A tree of the dry and rocky ridges of the southern Appalachians and adjacent Piedmont, Table Mountain pine is very fire adapted, and actually needs fire to reproduce.
Clearcutting and fire are necessary to regenerate Table Mountain pine stands.
Table Mountain pine is found on dry ridges and on drier rocky slopes.
A small to medium sized tree up to 65 feet tall with an irregular crown that supports several large, heavy branches, often with numerous, persistent, closed cones.
Mostly small and found growing on poor sites, Table Mountain pine rarely produces a merchantable stem. When it does, the logs are mixed with other yellow pine.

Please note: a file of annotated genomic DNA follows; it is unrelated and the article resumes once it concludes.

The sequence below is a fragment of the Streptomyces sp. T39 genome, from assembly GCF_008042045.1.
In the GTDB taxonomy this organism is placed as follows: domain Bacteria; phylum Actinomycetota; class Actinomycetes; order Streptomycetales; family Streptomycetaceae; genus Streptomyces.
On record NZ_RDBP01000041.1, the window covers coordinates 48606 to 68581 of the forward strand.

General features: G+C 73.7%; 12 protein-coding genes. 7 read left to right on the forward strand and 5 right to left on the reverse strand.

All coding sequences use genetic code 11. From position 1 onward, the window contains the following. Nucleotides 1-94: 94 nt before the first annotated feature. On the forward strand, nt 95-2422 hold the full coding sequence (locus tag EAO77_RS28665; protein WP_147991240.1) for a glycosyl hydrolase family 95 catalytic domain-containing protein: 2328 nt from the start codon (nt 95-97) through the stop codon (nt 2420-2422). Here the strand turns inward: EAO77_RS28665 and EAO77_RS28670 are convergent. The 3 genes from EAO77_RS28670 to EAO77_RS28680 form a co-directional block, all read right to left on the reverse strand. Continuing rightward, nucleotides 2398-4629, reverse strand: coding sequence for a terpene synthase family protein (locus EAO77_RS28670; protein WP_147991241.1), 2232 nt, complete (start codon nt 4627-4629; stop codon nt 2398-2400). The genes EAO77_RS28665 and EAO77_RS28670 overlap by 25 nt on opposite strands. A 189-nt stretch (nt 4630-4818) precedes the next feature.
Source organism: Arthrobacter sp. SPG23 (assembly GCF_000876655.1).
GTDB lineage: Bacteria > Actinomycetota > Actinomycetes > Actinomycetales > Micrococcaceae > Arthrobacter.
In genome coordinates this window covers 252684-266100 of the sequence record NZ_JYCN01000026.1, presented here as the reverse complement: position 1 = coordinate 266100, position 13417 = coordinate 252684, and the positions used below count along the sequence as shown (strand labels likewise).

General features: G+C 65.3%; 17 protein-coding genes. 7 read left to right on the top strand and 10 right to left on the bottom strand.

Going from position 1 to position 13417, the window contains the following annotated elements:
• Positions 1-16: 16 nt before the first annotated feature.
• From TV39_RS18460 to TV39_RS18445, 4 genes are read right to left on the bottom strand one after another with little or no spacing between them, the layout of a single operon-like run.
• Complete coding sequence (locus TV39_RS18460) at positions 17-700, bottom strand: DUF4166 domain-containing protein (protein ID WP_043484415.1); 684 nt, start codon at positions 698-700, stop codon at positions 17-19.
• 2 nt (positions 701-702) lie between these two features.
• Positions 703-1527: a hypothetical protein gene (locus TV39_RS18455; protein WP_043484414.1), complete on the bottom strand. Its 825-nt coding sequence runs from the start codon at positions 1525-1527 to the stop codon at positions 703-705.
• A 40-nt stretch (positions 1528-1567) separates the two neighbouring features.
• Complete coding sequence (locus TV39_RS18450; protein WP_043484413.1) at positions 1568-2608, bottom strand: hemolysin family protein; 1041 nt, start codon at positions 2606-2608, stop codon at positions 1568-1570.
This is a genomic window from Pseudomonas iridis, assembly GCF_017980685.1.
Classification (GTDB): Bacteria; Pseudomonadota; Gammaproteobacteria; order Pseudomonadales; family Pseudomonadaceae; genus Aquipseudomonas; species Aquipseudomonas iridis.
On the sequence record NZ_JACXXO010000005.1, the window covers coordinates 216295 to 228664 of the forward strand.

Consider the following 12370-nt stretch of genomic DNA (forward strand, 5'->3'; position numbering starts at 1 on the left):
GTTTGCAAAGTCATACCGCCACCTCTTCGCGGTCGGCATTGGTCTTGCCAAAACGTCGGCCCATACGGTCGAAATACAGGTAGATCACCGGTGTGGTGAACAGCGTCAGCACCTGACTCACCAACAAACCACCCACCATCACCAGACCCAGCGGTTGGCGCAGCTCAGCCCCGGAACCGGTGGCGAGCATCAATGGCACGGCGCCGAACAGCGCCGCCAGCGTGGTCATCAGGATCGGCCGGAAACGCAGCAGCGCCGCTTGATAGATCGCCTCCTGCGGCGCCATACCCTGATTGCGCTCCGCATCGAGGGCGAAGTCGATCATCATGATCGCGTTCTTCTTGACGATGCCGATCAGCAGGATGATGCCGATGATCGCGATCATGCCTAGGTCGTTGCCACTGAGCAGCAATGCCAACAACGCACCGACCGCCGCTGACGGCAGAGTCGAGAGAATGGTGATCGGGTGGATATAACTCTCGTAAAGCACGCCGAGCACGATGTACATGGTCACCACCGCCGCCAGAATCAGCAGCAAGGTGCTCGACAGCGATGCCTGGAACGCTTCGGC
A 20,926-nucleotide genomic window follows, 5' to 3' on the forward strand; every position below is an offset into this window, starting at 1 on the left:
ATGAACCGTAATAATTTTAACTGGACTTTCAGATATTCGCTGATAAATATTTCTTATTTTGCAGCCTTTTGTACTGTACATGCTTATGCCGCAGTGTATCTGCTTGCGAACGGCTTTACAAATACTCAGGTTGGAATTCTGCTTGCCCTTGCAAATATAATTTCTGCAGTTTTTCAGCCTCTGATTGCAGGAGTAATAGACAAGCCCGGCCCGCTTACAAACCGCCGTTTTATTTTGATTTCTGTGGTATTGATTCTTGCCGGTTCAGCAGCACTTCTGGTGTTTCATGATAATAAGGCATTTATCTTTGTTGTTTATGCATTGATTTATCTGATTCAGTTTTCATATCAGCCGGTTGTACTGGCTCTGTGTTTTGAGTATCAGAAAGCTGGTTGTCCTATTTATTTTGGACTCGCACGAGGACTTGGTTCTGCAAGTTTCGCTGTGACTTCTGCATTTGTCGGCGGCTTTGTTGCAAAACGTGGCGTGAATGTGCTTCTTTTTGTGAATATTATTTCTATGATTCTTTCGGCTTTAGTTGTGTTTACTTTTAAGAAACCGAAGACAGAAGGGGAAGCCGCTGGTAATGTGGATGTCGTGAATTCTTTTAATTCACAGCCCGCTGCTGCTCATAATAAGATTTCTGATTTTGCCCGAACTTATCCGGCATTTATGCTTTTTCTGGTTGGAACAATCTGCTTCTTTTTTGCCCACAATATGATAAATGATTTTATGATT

Cones are armed but can be a significant food source. Trees provide cover on sparsely covered ridges.
Attracts red squirrels
Insects and Diseases
Table Mountain pine is very tolerant of poor sites, and often occupies the driest ridges. Cones are partially serotinous (opening with heat) and commonly seeds heavily following fire. The tree is named after where it was first identified - near Table Rock Mountain in Burke Co. North Carolina.
Pinus: Latin name for pine from Greek "pitus" / pungens: sharp (cones) - Latin "pungere" (to prick)
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